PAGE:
These blind spots can be personal: the priorities, preoccupations, and quirks of individual creatives, as seen in Gene Roddenberry’s controversial decree that The Next Generation must downplay any conflict among the evolved humans of the future (which sounds okay …), shifting the burden of providing necessary, story-driving conflict onto other, seemingly less enlightened species (… uh-oh). Other blind spots are products of the wider culture in which those creators work: the portrayal of so many alien species as a less-complete version of humanity, while rooted in Roddenberry’s well-meaning optimism for the human race, is also informed by systemic habits of viewing our own culture as the “default,” and automatically assuming that any differences from that default are deficits. Yet other blind spots emerge from the mundane mechanics of the entertainment industry itself: the narrative formats, network expectations, and production schedules of a particular era of TV amplified that troubling sense of alien cultures as “less than,” by having Captains Kirk, Picard, or Janeway breeze into their space, solve their centuries-old problems in an hour of television, and rarely if ever speak of them again. To be clear, I use the term “blind spot” because most of what I’m describing here was almost certainly unintentional; just as I believe that few if any writers ever actually set out to write something bad, I’m sure that few if any of the people involved in making Star Trek set out to undermine its progressive messages through condescending portrayals of alien cultures. But intentions don’t dictate results, and it’s worth taking an honest and critical look at those results, however well-meaning the intentions behind them.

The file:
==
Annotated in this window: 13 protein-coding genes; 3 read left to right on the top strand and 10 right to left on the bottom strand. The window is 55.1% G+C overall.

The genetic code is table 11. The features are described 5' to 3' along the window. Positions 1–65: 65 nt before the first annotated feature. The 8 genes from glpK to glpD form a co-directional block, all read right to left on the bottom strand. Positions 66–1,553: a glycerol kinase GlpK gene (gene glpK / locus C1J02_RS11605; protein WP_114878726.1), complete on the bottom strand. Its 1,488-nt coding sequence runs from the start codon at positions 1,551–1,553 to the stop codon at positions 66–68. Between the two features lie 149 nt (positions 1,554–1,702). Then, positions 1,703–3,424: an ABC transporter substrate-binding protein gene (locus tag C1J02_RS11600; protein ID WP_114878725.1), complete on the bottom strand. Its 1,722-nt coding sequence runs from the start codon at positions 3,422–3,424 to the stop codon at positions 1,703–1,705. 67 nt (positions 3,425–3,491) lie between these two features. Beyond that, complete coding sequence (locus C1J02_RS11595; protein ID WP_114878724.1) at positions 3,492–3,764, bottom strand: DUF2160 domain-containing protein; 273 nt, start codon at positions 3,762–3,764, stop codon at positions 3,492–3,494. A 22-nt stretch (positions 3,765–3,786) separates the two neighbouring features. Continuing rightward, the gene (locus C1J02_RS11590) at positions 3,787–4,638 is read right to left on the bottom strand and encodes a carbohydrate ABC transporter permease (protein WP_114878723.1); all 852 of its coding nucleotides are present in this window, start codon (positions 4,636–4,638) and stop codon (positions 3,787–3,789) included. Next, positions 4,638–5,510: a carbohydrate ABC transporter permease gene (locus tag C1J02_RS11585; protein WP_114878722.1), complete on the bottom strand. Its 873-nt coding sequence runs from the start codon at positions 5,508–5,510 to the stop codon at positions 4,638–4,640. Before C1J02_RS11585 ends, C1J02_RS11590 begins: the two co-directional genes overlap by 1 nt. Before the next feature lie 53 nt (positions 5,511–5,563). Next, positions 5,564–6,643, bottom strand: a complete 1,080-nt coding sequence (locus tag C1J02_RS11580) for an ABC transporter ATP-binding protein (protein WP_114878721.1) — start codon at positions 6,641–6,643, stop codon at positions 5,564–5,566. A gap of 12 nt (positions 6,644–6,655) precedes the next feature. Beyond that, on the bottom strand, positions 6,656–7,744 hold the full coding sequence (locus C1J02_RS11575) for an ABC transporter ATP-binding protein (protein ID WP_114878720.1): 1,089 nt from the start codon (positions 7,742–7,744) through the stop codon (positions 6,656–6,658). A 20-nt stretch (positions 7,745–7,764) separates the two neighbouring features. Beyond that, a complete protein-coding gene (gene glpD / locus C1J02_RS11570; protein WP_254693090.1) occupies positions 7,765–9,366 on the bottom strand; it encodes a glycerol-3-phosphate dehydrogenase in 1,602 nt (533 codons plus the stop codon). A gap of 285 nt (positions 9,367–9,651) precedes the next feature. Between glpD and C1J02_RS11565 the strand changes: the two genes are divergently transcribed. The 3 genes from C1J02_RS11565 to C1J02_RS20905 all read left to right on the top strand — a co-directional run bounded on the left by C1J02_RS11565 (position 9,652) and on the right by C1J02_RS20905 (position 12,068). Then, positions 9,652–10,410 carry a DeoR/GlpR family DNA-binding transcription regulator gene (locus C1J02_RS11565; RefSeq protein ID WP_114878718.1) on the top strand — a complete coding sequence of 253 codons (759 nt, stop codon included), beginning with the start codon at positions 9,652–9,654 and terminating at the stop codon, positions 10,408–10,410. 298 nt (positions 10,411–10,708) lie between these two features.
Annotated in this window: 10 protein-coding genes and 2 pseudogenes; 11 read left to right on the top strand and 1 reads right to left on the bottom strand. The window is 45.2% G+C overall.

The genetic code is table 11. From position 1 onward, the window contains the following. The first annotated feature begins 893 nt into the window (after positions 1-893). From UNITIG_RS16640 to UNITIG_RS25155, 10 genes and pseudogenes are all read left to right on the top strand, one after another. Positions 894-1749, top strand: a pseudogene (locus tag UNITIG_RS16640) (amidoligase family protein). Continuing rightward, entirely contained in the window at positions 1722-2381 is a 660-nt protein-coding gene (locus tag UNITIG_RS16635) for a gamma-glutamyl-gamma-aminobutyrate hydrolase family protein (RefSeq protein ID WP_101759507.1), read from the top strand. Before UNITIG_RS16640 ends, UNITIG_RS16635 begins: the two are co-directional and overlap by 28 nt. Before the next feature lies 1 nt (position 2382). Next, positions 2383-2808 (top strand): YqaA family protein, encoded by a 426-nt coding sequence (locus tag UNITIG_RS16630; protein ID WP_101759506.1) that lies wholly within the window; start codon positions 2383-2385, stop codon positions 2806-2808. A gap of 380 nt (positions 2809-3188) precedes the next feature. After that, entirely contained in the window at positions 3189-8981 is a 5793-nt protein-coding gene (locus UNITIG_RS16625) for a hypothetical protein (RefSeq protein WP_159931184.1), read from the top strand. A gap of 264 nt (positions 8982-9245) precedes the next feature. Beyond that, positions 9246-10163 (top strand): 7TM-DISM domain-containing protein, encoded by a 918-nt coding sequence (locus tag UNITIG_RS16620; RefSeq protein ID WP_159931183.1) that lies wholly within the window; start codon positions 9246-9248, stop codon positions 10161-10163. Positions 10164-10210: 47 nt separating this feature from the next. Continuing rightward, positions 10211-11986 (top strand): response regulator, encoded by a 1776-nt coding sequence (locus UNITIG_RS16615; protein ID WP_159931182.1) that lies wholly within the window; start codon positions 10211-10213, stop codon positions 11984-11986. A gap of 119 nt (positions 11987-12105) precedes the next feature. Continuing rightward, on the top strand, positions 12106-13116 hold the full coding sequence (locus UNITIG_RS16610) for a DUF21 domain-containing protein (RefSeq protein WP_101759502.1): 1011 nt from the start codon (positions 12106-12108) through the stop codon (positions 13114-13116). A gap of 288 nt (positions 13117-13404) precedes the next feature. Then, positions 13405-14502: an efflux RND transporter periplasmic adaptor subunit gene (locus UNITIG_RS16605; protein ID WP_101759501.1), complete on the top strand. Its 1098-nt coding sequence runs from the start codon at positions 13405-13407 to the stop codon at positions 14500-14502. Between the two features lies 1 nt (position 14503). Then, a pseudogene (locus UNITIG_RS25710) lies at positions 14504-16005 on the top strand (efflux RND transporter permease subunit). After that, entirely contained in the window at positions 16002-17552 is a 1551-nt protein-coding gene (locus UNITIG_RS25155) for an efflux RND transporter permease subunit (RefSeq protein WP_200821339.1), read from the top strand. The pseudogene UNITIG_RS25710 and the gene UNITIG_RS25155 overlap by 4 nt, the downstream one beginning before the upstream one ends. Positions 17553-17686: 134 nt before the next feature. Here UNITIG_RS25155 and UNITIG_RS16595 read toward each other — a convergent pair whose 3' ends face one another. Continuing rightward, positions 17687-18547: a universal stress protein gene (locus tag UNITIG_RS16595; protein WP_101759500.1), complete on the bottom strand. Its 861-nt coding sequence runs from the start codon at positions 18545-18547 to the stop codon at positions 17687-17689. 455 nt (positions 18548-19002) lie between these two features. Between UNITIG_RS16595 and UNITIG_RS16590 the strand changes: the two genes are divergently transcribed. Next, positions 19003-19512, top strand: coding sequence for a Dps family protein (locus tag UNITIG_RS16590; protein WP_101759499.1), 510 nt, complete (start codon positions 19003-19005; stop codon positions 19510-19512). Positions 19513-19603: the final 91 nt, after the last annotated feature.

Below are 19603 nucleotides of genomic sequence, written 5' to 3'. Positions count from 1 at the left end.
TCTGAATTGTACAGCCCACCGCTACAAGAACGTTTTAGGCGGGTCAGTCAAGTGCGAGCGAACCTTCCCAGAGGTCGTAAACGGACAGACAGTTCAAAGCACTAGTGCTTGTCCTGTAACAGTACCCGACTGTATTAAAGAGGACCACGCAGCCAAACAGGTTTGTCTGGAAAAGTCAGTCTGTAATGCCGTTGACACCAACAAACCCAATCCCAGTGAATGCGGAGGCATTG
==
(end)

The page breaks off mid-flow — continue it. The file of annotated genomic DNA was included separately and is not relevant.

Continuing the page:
And there aren’t too many episodes of Trek where those results are more obvious on the screen than they are in The Next Generation’s “Samaritan Snare.” This is one of those early episodes of TNG where we can clearly feel the awkwardness of the series’ transition from emulating The Original Series to finding a voice of its own. But whereas, say, “The Arsenal of Freedom” or “The Measure of a Man” still managed to build good, even great, episodes around those awkward moments, “Samaritan Snare” ends up as one of TNG’s all-time stinkers. There’s plenty that falls flat, here, from the tacked-on medical melodrama of Captain Picard’s surgery scenes to a classic case of the writers fumbling Counselor Troi’s empathic abilities, making those abilities conspicuously useless in exactly the sort of situation they were built for – having her show up on the bridge to sense deception in the Pakleds only after Riker has sent them the Enterprise’s chief freaking engineer, instead of having him ask her about their intentions, as I would be doing in literally every diplomatic situation if I had her on my crew. Captain Picard’s heart-to-heart conversation with Wesley Crusher during their shuttle ride is, admittedly, very well done – and we’ll come back to it, below – but even that feels a little like an insult to the audience, hiding such a genuinely touching, poignant moment in an episode I might never have rewatched if I wasn’t, say, writing an essay on it. Because beyond its more run-of-the-mill flaws, the portrayal of the Pakleds in “Samaritan Snare” is among the most egregious and troubling examples of “other cultures as lesser beings” in all of Star Trek.